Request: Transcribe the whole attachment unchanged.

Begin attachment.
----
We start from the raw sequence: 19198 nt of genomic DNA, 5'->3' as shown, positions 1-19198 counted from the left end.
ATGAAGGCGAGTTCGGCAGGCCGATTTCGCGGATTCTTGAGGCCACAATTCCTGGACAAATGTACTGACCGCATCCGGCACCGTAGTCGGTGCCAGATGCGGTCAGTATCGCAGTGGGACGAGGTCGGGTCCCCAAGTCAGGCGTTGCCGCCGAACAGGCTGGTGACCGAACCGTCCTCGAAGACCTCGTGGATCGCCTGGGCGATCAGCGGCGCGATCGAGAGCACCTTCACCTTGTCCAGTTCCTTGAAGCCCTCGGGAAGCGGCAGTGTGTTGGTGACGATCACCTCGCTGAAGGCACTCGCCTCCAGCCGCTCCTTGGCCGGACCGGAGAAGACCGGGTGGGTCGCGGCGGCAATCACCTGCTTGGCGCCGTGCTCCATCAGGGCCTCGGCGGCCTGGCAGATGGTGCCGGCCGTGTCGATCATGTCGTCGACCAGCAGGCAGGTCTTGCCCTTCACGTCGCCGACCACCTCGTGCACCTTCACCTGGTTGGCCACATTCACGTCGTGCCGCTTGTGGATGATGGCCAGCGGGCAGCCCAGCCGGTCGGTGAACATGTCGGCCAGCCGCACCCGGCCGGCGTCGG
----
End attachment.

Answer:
We start from the raw sequence: 19198 nt of genomic DNA, 5'->3' as shown, positions 1-19198 counted from the left end.
ATGAAGGCGAGTTCGGCAGGCCGATTTCGCGGATTCTTGAGGCCACAATTCCTGGACAAATGTACTGACCGCATCCGGCACCGTAGTCGGTGCCAGATGCGGTCAGTATCGCAGTGGGACGAGGTCGGGTCCCCAAGTCAGGCGTTGCCGCCGAACAGGCTGGTGACCGAACCGTCCTCGAAGACCTCGTGGATCGCCTGGGCGATCAGCGGCGCGATCGAGAGCACCTTCACCTTGTCCAGTTCCTTGAAGCCCTCGGGAAGCGGCAGTGTGTTGGTGACGATCACCTCGCTGAAGGCACTCGCCTCCAGCCGCTCCTTGGCCGGACCGGAGAAGACCGGGTGGGTCGCGGCGGCAATCACCTGCTTGGCGCCGTGCTCCATCAGGGCCTCGGCGGCCTGGCAGATGGTGCCGGCCGTGTCGATCATGTCGTCGACCAGCAGGCAGGTCTTGCCCTTCACGTCGCCGACCACCTCGTGCACCTTCACCTGGTTGGCCACATTCACGTCGTGCCGCTTGTGGATGATGGCCAGCGGGCAGCCCAGCCGGTCGGTGAACATGTCGGCCAGCCGCACCCGGCCGGCGTCGG